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Consumer handbook: tips for selling used items online

Diverse female friends just received their online orders. They are curious to open the package
blackCAT/Getty Images
Diverse female friends just received their online orders. They are curious to open the package

If you're looking to declutter in the New Year and make a few extra bucks along the way, you might want to try selling some of your used items online.

Online marketplaces like Craigslist, Facebook Marketplace, eBay, Poshmark and more make it easy to sell unneeded items, sometimes without even leaving your home.

While the internet opens up a world of options for selling used items, it also makes it easier for scammers to contact you. BBB recommends you use your best judgement and keep an eye out for signs of common scams.

How to make the sale:

Choose the right platform. Many online marketplaces focus on a specific kind of goods, like used clothing or furniture. Think about what you’re selling and research marketplaces that might be a good fit before you sign up.

Know your items’ worth and price accordingly. Search online for similar used items to get an idea of how other people are pricing them. On auction sites like eBay, look at the final sale price rather than the minimum bid price. Remember that secondhand items are generally worth less than the original retail value. Consider getting an appraisal for valuable items like jewelry, antiques or artwork.

Spruce up your listing. Your item might not sell without a good listing – but what makes a good listing?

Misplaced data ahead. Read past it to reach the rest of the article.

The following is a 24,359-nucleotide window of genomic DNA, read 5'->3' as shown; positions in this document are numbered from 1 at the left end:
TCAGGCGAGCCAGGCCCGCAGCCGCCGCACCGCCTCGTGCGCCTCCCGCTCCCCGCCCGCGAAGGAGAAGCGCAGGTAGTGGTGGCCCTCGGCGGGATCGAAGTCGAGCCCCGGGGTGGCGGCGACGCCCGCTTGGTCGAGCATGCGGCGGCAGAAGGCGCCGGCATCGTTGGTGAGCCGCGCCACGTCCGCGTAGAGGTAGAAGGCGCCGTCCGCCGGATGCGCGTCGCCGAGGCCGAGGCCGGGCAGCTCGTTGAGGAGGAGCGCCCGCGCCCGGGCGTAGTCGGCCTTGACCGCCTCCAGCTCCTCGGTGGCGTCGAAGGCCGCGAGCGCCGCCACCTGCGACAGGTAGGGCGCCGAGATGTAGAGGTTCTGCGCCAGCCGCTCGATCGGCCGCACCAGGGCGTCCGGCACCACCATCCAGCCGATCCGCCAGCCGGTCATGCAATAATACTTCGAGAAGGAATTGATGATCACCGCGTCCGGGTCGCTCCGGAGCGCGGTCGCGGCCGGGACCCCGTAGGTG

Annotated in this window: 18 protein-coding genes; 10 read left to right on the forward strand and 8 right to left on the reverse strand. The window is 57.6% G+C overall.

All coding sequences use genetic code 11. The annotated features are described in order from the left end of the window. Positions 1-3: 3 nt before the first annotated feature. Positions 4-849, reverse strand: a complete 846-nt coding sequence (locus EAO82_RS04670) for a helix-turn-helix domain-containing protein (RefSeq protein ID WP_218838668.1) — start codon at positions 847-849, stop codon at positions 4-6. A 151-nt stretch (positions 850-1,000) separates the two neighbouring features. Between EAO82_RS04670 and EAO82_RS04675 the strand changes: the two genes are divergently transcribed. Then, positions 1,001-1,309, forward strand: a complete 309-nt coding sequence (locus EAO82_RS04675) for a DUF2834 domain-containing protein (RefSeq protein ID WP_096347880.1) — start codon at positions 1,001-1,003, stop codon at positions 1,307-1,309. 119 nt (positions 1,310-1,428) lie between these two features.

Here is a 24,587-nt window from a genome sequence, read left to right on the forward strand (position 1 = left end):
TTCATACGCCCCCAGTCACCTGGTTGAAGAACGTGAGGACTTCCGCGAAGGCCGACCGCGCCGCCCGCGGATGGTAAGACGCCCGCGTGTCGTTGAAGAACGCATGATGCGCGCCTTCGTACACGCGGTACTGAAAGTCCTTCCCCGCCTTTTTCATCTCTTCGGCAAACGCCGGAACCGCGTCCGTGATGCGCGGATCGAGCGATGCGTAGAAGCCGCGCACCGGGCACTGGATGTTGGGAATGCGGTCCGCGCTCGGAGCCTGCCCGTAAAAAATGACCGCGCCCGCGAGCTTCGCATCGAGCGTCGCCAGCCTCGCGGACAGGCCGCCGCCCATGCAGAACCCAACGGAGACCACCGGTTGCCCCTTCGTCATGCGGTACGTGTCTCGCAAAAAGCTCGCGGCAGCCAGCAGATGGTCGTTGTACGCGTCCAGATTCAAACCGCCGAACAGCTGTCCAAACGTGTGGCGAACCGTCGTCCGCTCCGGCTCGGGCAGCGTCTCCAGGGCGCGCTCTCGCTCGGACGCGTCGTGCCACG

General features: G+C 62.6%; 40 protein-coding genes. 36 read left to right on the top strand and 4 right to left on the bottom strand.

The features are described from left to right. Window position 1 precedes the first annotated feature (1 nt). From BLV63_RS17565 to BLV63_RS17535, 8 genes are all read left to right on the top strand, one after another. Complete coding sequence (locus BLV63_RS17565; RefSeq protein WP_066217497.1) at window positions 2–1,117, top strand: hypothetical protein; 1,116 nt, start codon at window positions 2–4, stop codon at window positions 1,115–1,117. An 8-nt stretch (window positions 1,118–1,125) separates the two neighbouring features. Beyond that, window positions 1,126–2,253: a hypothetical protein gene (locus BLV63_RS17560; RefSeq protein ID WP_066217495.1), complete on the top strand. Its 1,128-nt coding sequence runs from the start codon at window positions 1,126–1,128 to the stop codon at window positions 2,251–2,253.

o Take clear, attractive photos that show all the details of the item. Clean your items before photographing them.

o Write a thorough description. Use words that clearly and accurately describe the item, its aesthetic, its use and its measurements.

o Be up-front about flaws. It’s tempting to hide flaws or damage to your items, but this will result in angry buyers down the line. You may have to provide a refund or even be banned from selling.

Understand the fees. Each online marketplace has fees, usually a percentage of your sale or a flat rate per sale. Check the policy before you sign up. Find out how the fees will be collected and if there’s a limit on the number of sales you can make each month.

Consider swapping or donating instead. Several online sites allow you to give away, lend or trade items instead of selling them for cash – check out this list of ways to swap used items from nonprofit Green America.

How to avoid scams:

Watch out for shady buyers. Scammers may fake interest in a sale to get your personal information or money. Some major red flags:

o Buyers who ask you to make transactions outside of the marketplace. The platform you’re using likely has scam protection policies in place, but they can’t help you if you make the transaction elsewhere.

o Buyers who ask for personal information, such as your contact or banking information – never share this.

o Buyers who overpay for an item and ask you to send the extra money back. This is the setup for a common scam.

Be cautious when selling valuable items. Big-ticket sales may be more likely to attract scammers.

Be safe when making local sales. If you plan to meet up with a stranger for a sale, consider meeting at a populated place rather than giving them your home address. Bring a buddy with you. If you’re selling a big item (like furniture), ask someone to be there when the buyer arrives and help you move the item to an easily accessible area, like your front door or garage.

Report scams. Even if you don’t fall for the scam, it’s still helpful to report suspicious activity to the platform and BBB Scam Tracker.

Copyright 2024 KRCU Public Radio. To see more, visit KRCU Public Radio.

Sydney Waters
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